Safe & Healthy Agriculture

The Field-side Stories
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Healthy Taiwan
From Farm to Table

The Field-side Stories


The Farmer and the Tadpoles

   When you see a cute little dark tadpole struggling and paddling right by your foot, other than picturing it becoming a big frog, does it occur to you that the little creature in the pond is actually so fragile that even the beautiful elegant white egrets have their eyes on it?

   Well, in the eyes of a farmer, tadpoles will not just grow to be big frogs and eat certain pests. Lai Zhaoxuan, owner of Yinchuan Sustainable Farm and a devotee of organic farming, has his own view of the relations between the tadpoles and the land.

   The story begins in midsummer just after the July harvest. Water will soon be drained from the paddies for landscaping and sunning. The first to report in are frogs and leeches. The frogs lay their eggs and soon after the seedlings are put in, little tadpoles are swimming around in the paddies. Thirty days later, the front legs come out and you can see the cute little creatures paddling away casually looking for food. rice

   But when the paddies need to be drained to aerate the soil to help the roots grow, the tadpoles face the most serious threat. As the water level lowers, the tadpoles struggle toward the little pools made by the farmer's footprints to stay alive. The farmer sees it, hesitates for a short while and walks back to the head field and opens the water sluice again. He's thinking, "Oh well. Wait till the tadpoles' hind legs grow out so they can hop away." Delaying his own sunning schedule to protect the tadpoles'  lives, the farmer apparently is a considerate and compassionate human being.

    The old saying goes, "Good deeds get good returns." The little tadpoles that have luckily escaped drainage eventually grow into big frogs and come back to return the favor and eliminate for the farmer the nemeses of their childhood- spiders and other pests. From this experience, Lai Zhaoxuan sees in the farmer a tacit agreement between good deeds and the silent cycle in nature and learns to have a kind heart.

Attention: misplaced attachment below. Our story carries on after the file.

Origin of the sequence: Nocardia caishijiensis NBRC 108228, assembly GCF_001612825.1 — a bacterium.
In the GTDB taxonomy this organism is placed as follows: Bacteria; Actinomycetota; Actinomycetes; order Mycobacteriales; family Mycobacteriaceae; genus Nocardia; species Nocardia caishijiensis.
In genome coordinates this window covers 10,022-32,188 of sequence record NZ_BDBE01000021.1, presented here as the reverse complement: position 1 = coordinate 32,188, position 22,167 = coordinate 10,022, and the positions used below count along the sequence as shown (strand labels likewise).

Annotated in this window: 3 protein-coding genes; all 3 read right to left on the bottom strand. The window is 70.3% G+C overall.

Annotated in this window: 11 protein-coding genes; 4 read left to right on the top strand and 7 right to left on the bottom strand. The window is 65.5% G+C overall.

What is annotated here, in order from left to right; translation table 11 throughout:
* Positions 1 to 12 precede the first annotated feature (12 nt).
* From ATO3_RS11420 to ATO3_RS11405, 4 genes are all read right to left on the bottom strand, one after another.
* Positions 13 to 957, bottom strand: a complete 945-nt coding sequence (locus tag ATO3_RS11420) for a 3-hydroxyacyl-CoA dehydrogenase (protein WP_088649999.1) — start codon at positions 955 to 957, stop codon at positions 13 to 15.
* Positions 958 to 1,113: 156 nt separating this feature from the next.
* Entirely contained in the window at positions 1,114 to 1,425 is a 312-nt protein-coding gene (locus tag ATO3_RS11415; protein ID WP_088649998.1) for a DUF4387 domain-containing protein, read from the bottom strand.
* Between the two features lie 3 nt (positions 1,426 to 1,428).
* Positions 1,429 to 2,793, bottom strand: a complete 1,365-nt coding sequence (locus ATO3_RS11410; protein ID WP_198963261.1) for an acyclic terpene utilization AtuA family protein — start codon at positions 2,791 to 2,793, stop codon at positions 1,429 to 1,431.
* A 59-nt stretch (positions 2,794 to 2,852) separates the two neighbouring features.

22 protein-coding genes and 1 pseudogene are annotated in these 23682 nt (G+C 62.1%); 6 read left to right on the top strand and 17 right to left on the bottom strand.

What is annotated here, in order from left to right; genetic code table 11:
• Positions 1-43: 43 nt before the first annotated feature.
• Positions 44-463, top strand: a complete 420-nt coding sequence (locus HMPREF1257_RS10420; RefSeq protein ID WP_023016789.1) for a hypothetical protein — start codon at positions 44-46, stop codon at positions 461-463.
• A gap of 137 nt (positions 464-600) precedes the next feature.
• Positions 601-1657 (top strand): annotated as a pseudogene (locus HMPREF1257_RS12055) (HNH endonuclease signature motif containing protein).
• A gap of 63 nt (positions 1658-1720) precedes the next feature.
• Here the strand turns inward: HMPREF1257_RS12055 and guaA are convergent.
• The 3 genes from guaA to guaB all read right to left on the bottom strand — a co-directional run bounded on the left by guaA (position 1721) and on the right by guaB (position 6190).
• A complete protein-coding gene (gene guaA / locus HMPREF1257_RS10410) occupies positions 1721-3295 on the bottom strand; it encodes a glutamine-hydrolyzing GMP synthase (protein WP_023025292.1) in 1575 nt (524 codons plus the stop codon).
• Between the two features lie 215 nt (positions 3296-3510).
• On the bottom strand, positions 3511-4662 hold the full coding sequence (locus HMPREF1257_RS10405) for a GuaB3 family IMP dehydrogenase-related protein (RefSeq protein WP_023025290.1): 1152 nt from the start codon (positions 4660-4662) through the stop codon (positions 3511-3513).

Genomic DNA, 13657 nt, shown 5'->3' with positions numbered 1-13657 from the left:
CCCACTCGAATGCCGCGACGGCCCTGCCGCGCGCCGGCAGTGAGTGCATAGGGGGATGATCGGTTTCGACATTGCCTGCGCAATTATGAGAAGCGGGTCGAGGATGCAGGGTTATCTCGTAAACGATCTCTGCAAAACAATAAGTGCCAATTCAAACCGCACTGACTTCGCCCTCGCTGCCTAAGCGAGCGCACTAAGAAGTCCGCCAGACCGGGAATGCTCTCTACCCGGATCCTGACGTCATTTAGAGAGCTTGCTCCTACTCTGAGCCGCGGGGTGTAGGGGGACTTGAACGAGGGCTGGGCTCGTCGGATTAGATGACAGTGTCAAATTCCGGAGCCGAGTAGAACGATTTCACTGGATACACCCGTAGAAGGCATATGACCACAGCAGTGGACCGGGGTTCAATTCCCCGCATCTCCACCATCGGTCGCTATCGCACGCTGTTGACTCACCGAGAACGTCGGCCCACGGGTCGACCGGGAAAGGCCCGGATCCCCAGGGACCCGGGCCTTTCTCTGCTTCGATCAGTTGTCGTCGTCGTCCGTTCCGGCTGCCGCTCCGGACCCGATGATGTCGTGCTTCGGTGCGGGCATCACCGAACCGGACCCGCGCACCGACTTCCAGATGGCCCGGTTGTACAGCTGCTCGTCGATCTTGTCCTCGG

Some Anecdotes about Organic Food
The Harmonious Symbiosis of Ducks and Rice

    "Duck-rice"? What kind of rice is it? Is it duck or rice? Most people must be confused when they hear such a name the first time. In fact, this is a new Taiwanese agricultural project that combines rice and ducks. Try to picture a scene back in the mid-40s with around 71 Taiwan ducks eating rice. Why did they eat rice? This is their story:

    The Shanshui Organic Rice Production and Marketing Group in Yuanli, Miaoli County, led by Ye Shuhui, started in 2003 the program of combining rice-farming and duck-raising when the crew members all remembered the childhood scene of big ducks swaggering and pecking at little worms in the paddies. On July 21, the newly planted seedlings and the just-hatched little ducklings met for the first time in the cool summer evening breeze. Three weeks went by. The seedlings were rooted and the ducklings began pecking at rice leaf beetles, borers and apple snails, etc., and knocking pests off the ice stalks as they flapped their wings.

    The big webbed feet did not remain idle. As the ducks stumbled in the paddies, the water got muddied, the air pores got clogged up and the weed could not go on with the photosynthesis process. Then the ducks started to eat up the weeds. Their excrement was stirred, scattered and blended into the soil and thus improved the benign cycle of the soil's fertility. One of the crew members Zhong Xuliang commented, "When you step on our soil, it feels like sponge. It sinks in and then fluffs back up."

    By November, the fat golden organic rice waved in the wind. When the "Duck-rice Natural Eco-rice" passed MOA's organic certification, the lively pest-and-weed-eating ducks, without taking any antibiotics, also grew up into organic ducks. While farmers were busy preparing for winter storage, these two agricultural miracles stood in the bright sunshine of November to tell the story of success.

The Guards That Lure and Trap Pests

    The proprietor of Beixin Organic Recreational Farm Jian Liansheng once drove an expensive sedan. When he started the organic agriculture business over ten years ago, the expensive car became his vegetable transport. Not only did he have to get on the front line everyday to push his organic vegetables that cost twice the price of regular vegetables, he also developed his own special technique to prevent diseases and maintain the quality of his organic vegetables.